Swift memory leak when iterating array of Errors

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I'm relatively new to Swift, so I hope I'm not asking a stupid question.

I have some code that instantiates an array of type Error, which will later be iterated and printed to the console. When running this code through Instruments using the "Leaks" instrument, it shows a leak of _SwiftNativeNSError. If I change the array type from [Error] to [Any], the leak disappears, even though it is still actually holding an object conforming to Error. The leak is not reproducible with any other data types or protocols that I've tried.

Here's some sample code:

class myLeak {
  lazy var errors = [Error]()
    enum err: Error {
        case myFirstError
    }

    func doSomething() {

        errors.append(err.myFirstError)
        for error in errors {
            print(String(describing: error))
        }
    }
}
// call with let myleak = myLeak(); myleak.doSomething()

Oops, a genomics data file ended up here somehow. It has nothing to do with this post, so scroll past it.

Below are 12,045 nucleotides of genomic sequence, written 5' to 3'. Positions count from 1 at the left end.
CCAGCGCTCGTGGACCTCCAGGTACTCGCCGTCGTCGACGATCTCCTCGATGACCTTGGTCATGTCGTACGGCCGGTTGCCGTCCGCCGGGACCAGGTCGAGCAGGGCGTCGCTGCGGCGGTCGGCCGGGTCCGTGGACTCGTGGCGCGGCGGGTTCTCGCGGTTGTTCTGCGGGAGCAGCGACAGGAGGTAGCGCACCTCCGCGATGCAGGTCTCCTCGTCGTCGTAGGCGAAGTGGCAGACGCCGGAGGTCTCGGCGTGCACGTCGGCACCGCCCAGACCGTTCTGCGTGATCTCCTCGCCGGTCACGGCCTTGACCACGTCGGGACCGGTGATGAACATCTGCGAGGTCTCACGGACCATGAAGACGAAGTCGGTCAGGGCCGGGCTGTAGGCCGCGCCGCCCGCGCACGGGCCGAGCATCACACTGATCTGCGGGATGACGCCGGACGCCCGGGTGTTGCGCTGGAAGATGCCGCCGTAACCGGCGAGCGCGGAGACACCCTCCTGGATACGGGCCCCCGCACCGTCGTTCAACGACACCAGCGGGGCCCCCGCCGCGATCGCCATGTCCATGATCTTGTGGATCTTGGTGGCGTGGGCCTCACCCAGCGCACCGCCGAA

Calling the doSomething() function immediately creates a leak. Switching [Error]() to [Any]() resolves the leak, but I'm not happy with this as a solution without understanding the underlying problem. The problem is also solved by changing [Error]() to my enum implementing the Error protocol: [err](). I've also tried creating my own custom protocol just to prove if this is being caused specifically by Error, and I'm only able to reproduce the problem when using Error; my own custom protocol did not exhibit this behaviour.

Originally, my code used a forEach loop to iterate the array, but I then tried re-writing it to use a standard for loop in case the closure in forEach was causing the issue, but this didn't work.

I'm suspicious that this may be a Swift bug (in which case, I will open an issue for it), but there's also a chance that I'm missing a key piece of understanding. If what I'm doing is bad practice, I'd like to understand why.

Update:

After speaking with Joe Groff, an Apple engineer, this is the bug you could have encountered: https://bugs.swift.org/browse/SR-6536

Original Answer